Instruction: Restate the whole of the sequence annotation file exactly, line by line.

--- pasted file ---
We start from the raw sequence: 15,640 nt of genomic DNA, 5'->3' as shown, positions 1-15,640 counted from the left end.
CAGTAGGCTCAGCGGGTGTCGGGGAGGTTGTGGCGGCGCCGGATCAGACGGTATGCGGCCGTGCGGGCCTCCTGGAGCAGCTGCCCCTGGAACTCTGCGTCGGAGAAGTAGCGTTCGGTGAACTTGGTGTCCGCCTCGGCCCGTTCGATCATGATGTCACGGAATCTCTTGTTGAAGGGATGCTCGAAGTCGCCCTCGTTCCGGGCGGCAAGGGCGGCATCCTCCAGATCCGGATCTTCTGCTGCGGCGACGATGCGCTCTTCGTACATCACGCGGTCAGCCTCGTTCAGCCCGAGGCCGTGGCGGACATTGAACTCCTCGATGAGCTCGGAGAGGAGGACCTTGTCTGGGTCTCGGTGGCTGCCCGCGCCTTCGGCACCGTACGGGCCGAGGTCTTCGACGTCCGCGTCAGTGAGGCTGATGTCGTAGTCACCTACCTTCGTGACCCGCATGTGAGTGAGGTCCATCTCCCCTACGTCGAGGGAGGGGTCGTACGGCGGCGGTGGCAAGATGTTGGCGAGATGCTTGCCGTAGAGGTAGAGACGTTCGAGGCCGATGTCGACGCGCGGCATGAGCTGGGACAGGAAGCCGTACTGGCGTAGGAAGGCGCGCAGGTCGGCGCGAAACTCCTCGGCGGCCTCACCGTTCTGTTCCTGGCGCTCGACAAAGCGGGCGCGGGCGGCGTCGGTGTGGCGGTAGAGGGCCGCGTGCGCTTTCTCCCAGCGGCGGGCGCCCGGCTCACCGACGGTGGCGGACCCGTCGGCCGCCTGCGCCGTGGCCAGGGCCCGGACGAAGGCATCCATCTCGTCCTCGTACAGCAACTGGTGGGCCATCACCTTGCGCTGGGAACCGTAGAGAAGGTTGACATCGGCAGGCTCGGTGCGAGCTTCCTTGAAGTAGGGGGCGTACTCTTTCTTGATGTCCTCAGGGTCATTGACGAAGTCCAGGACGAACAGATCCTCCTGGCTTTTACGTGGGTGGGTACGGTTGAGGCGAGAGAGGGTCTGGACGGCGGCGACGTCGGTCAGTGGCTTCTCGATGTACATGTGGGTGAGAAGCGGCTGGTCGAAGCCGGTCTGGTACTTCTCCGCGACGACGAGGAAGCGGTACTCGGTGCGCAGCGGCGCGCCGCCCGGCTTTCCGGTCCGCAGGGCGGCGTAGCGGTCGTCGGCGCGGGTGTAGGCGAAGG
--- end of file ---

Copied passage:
We start from the raw sequence: 15,640 nt of genomic DNA, 5'->3' as shown, positions 1-15,640 counted from the left end.
CAGTAGGCTCAGCGGGTGTCGGGGAGGTTGTGGCGGCGCCGGATCAGACGGTATGCGGCCGTGCGGGCCTCCTGGAGCAGCTGCCCCTGGAACTCTGCGTCGGAGAAGTAGCGTTCGGTGAACTTGGTGTCCGCCTCGGCCCGTTCGATCATGATGTCACGGAATCTCTTGTTGAAGGGATGCTCGAAGTCGCCCTCGTTCCGGGCGGCAAGGGCGGCATCCTCCAGATCCGGATCTTCTGCTGCGGCGACGATGCGCTCTTCGTACATCACGCGGTCAGCCTCGTTCAGCCCGAGGCCGTGGCGGACATTGAACTCCTCGATGAGCTCGGAGAGGAGGACCTTGTCTGGGTCTCGGTGGCTGCCCGCGCCTTCGGCACCGTACGGGCCGAGGTCTTCGACGTCCGCGTCAGTGAGGCTGATGTCGTAGTCACCTACCTTCGTGACCCGCATGTGAGTGAGGTCCATCTCCCCTACGTCGAGGGAGGGGTCGTACGGCGGCGGTGGCAAGATGTTGGCGAGATGCTTGCCGTAGAGGTAGAGACGTTCGAGGCCGATGTCGACGCGCGGCATGAGCTGGGACAGGAAGCCGTACTGGCGTAGGAAGGCGCGCAGGTCGGCGCGAAACTCCTCGGCGGCCTCACCGTTCTGTTCCTGGCGCTCGACAAAGCGGGCGCGGGCGGCGTCGGTGTGGCGGTAGAGGGCCGCGTGCGCTTTCTCCCAGCGGCGGGCGCCCGGCTCACCGACGGTGGCGGACCCGTCGGCCGCCTGCGCCGTGGCCAGGGCCCGGACGAAGGCATCCATCTCGTCCTCGTACAGCAACTGGTGGGCCATCACCTTGCGCTGGGAACCGTAGAGAAGGTTGACATCGGCAGGCTCGGTGCGAGCTTCCTTGAAGTAGGGGGCGTACTCTTTCTTGATGTCCTCAGGGTCATTGACGAAGTCCAGGACGAACAGATCCTCCTGGCTTTTACGTGGGTGGGTACGGTTGAGGCGAGAGAGGGTCTGGACGGCGGCGACGTCGGTCAGTGGCTTCTCGATGTACATGTGGGTGAGAAGCGGCTGGTCGAAGCCGGTCTGGTACTTCTCCGCGACGACGAGGAAGCGGTACTCGGTGCGCAGCGGCGCGCCGCCCGGCTTTCCGGTCCGCAGGGCGGCGTAGCGGTCGTCGGCGCGGGTGTAGGCGAAGG